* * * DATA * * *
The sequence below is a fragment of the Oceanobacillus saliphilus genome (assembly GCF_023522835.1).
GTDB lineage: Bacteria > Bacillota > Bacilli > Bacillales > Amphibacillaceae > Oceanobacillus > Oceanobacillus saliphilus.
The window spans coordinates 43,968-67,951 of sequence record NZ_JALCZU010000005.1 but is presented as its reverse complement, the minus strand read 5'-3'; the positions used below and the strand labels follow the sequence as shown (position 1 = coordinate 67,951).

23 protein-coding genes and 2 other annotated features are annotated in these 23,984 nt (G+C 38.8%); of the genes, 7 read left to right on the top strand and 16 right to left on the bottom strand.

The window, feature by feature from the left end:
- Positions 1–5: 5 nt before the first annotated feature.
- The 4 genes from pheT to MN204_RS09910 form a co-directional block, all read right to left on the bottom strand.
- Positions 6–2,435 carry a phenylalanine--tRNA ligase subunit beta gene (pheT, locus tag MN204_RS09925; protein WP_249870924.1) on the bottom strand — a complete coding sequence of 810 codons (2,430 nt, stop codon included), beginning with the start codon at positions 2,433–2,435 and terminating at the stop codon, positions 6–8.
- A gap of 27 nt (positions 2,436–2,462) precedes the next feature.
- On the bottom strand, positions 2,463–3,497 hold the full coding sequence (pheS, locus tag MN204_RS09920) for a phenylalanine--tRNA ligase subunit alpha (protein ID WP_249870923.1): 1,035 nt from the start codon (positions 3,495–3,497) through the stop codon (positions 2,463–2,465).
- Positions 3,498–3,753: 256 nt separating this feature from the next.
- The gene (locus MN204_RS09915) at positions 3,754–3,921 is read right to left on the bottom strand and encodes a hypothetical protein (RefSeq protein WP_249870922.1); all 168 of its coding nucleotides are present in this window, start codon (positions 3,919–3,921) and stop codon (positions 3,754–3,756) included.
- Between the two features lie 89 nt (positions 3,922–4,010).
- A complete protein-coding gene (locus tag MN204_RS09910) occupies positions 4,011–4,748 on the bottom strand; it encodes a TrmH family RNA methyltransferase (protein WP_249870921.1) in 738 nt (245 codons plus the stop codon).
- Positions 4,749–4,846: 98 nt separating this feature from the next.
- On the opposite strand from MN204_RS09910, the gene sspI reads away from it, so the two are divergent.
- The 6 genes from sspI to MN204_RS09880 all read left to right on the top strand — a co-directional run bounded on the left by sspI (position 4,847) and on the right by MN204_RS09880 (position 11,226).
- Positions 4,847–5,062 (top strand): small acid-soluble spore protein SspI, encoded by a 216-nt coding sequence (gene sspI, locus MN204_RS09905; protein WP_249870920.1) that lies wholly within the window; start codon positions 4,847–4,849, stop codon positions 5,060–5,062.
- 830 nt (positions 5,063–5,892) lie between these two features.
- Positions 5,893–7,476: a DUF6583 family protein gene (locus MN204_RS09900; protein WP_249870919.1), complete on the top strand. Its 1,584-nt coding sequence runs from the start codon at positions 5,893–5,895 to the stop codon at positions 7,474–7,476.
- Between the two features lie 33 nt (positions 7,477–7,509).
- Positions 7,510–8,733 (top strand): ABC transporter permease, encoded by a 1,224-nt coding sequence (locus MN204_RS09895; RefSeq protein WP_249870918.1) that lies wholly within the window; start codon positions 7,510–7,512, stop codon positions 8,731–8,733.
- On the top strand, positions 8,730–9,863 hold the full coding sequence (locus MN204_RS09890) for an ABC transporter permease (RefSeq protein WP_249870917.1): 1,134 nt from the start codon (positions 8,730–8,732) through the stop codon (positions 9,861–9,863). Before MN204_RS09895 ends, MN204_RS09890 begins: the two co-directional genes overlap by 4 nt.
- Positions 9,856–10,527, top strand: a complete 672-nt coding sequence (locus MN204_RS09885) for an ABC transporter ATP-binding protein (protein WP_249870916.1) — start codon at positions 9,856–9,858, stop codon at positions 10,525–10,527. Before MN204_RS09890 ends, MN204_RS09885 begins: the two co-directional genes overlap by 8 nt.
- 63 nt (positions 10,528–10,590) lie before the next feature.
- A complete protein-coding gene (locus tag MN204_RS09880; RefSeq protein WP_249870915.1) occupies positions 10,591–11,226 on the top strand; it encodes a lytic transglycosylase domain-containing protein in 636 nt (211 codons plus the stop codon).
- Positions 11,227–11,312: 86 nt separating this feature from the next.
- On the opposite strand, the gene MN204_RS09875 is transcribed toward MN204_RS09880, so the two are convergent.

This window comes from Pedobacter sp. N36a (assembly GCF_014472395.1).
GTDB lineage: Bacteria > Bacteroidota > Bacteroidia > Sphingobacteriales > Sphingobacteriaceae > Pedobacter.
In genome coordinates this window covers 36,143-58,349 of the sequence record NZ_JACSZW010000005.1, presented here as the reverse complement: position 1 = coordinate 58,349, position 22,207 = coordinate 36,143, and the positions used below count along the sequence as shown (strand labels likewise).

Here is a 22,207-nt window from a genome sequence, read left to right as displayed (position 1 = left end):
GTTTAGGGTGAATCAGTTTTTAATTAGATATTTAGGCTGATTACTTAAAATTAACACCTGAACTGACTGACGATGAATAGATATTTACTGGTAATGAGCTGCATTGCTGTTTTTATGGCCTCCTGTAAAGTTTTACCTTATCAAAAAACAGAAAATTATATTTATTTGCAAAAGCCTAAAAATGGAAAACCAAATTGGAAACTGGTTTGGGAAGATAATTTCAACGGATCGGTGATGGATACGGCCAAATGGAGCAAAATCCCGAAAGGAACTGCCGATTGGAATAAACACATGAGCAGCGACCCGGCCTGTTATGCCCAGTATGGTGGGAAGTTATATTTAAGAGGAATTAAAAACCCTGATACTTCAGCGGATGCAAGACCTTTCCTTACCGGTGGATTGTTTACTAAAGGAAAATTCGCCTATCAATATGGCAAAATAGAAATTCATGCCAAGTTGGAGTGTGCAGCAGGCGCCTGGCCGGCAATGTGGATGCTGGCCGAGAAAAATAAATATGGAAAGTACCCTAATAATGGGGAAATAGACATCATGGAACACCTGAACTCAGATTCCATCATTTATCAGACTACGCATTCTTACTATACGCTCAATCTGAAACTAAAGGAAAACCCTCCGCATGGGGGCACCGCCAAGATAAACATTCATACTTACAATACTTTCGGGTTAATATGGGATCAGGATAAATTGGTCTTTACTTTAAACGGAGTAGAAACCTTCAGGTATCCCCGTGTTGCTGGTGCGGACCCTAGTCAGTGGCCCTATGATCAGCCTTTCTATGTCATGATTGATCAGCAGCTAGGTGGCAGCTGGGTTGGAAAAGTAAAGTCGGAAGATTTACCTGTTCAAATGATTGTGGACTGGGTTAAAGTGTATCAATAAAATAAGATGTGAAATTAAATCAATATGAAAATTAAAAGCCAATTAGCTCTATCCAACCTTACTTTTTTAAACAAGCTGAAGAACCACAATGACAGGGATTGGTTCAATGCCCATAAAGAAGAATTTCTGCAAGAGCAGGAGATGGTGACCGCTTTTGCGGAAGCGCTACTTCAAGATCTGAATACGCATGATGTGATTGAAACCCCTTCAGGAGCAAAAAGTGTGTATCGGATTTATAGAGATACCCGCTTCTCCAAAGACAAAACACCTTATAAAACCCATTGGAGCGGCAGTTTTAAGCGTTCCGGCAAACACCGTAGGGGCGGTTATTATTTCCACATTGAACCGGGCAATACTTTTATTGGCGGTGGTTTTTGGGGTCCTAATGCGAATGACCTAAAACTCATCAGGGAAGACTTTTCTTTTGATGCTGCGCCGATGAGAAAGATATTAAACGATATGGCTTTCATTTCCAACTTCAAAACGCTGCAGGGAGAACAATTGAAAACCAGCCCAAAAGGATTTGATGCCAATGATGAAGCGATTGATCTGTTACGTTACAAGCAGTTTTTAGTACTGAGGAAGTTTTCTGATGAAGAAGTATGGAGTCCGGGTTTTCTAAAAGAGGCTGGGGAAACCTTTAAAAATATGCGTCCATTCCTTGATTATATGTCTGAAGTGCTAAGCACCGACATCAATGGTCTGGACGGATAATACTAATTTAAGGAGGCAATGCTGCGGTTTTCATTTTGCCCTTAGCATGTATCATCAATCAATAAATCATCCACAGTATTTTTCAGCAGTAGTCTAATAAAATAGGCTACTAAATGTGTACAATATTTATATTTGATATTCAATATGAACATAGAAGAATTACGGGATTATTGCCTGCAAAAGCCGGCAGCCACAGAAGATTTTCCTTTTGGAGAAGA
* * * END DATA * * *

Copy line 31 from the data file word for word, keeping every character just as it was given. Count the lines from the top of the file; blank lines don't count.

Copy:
In genome coordinates this window covers 36,143-58,349 of the sequence record NZ_JACSZW010000005.1, presented here as the reverse complement: position 1 = coordinate 58,349, position 22,207 = coordinate 36,143, and the positions used below count along the sequence as shown (strand labels likewise).